Wet and windy conditions at Arms Park meant several errors were committed by both sides. It was the visitors who started brightly although Parks failed to get Connacht’s first points on the board after seeing his penalty attempt from halfway land just short of the crossbar, while Patchell also booted off the right post. Pat Lam’s men went ahead in the 12th minute, however, when they burst forward and George Naoupu’s pop pass to Healy allowed the wing to slide over, with Parks adding the extras. Patchell got Cardiff off the mark with a penalty from the halfway line after Naoupu had infringed at the scrum and the Welshman added another to cut the deficit to a point before his drop goal gave the Blues a 9-6 lead. Parks gave Connacht a slender advantage with a penalty on the stroke of half-time and the Irish side came out firing after the interval, with Healy only denied a second try by a vital intervention from Filo Paulo. They then fell behind as Cardiff’s forwards won a penalty at the scrum, which left Patchell with a simple three-pointer to give Cardiff a 12-10 lead. Cardiff had several chances to score their first try of the night, but failed to kill off the game, while both Parks and Patchell missed with penalty attempts. Patchell would redeem himself with a well taken three-pointer from the right and added another as the Blues took an 18-10 lead into the final five minutes. Rodney Ah You was sin-binned to leave Connacht to close out the game with 14 men and a high tackle from Paul O’Donohue gave Patchell the chance to take his tally to 21 points for the evening, which he did with aplomb. Press Association Young Cardiff fly-half Rhys Patchell scored all 21 points for the Blues, who claimed their first RaboDirect Pro12 win of the season in a 21-10 triumph over Connacht. Twenty-year-old Patchell, who has already represented Wales twice this year, was nigh-on flawless with the boot, scoring six penalties and a first-half drop goal. Connacht had a 10-9 lead at the interval thanks to wing Matt Healy’s try while former Blues fly-half Dan Parks, who is now player-coach with the Irish province, converted and added a penalty but they faded thereafter and Patchell scored 12 unanswered points to seal victory for Cardiff at Arms Park.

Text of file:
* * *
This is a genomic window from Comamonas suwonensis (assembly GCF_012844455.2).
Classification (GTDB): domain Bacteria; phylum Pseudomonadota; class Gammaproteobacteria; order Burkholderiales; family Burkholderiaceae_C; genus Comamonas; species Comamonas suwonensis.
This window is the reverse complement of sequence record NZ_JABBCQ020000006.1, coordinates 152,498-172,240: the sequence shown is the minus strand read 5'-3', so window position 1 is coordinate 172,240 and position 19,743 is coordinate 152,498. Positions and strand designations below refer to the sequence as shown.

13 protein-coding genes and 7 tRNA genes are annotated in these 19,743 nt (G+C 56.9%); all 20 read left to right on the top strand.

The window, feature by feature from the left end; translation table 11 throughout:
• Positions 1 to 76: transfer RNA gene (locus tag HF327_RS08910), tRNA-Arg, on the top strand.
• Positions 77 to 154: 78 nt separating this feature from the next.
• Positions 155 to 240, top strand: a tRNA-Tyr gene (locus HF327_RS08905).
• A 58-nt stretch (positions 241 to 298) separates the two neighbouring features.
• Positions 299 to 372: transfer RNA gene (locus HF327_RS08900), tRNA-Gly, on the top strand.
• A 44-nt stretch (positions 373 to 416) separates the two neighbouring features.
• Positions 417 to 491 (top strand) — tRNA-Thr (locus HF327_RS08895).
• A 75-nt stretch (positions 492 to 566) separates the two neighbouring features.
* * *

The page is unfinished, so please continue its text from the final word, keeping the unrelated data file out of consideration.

Pressure released · The comparisons to Reggie Bush have finally subsided for junior Joe McKnight, who now looks to maximize his time in the Trojans’ crowded backfield. – Dieuwertje Kast | Daily Trojan Running backs at USC have a lot to live up to. Nicknamed “Tailback U,” the Trojans have had some of the greatest rushers in NCAA history, including five Heisman Trophy winners.It is no surprise, then, that the Trojans have one of the deepest backfields in the nation set to take the field in 2009. Many Trojans believe that all six of their top tailbacks could star at most Division-I programs. USC ranked 22nd in the nation last season in rushing offense at 195 yards per game, and returns all of its tailbacks and fullbacks.The Trojans employed a three-man rotation at the tailback position for most of last season, with senior Stafon Johnson, redshirt junior C.J.. Gable and junior Joe McKnight getting more than 80 percent of the carries. However, the coaches remained noncommittal when asked if they would use a similar rotation this year.“I don’t know how the rotation is going to go this year. We never know,” running backs coach Todd McNair said.“We’ll see how it pans out,” added offensive coordinator John Morton. “Usually they’ll all play.”Johnson was the Trojans leading rusher a season ago (705 yards, nine touchdowns) and enters his senior season tentatively atop the depth chart. He combines an ability to run between the tackles with a breakaway speed to become perhaps the Trojans’ most complete back. Yet Johnson said he has no complaints about the rotation.“No problem at all because for the most part we were successful with it,” Johnson said.He also dispelled the notion that one running back needs to get a majority of the carries in order to get in a rhythm.“You want to be hot so you don’t have to get hot,” Johnson said. “That’s the mindset you’ve got to have.”McKnight entered his first fall camp two years ago under immense pressure to fill the void left by the stylistically similar Reggie Bush. His first two years have been solid, though not as spectacular as some fans had hoped. McKnight seems poised, however, to have his best season yet in 2009, entering camp fully healthy after recovering from four dislocated toes suffered in January’s Rose Bowl.“It feels so good to be healthy [for] the first season in my USC Trojan career,” McKnight said. “I’m more relaxed, more comfortable. I couldn’t really say I was having fun my first two years, but now I’m really having fun.”McKnight was second in rushing on the team with 659 yards and led USC with 7.4 yards per rush. He is also dangerous in the passing game, catching 21 passes last year, and often lines up as a slot receiver. The one statistical knock on McKnight is his lack of finding the end zone, with only seven touchdowns in his career.Gable is coming off some late-season struggles from a year ago, when he was benched for fumbling in games against UCLA and in the Rose Bowl against Penn State. Gable expressed frustration at the time with the coaches’ decision to leave him out but once again figures to be in line for a lot of carries.“Why wouldn’t he be? He’s the first freshman running back in USC history to start and he’s started since his freshman year,” McNair said. “Yeah, a couple games the ball got away from him, but he’s good to go.”Gable brings a lot of experience to the group, with 18 career starts. He rushed for 617 yards and eight scores last season.Redshirt junior Allen Bradford, who was forced to sit out most of last year with a hip injury, is also back and ready to contribute. Though he doesn’t have more than 15 carries a season during his career, Bradford brings a power-running style that the top three backs don’t possess.“I’m just trying to break the rotation, make it a fourth guy,” Bradford said. “[I want to] be the power guy.”Redshirt sophomore Marc Tyler and redshirt freshman Curtis McNeal will also compete for playing time. Tyler is a big back who rushed for 198 yards a season ago, getting most of his touches once the game was decided. He had an impressive showing in spring practice, but so did McNeal. The 5-foot-8 speedster was the Trojans’ leading rusher in spring scrimmage.The starting fullback position will once again be manned by redshirt junior Stanley Havili. Once a tailback in high school, Havili was converted to a fullback, where he has flourished in both the blocking and receiving game, catching passes out of the backfield with his blend of soft hands and speed. He has 596 career receiving yards and eight touchdowns.“I try to bring another dimension to this offense, try to be a threat when I’m outside receiving the ball,” Havili said. “I can create matchup problems when I go one-on-one with linebackers.”During the 2008 season, the coaches moved D.J. Shoemate to the fullback position to help backup Havili. Now entering his sophomore year, Shoemate possesses similar pass-catching qualities that now define the position for USC. Senior Adam Goodman will be a reserve fullback used mostly to block.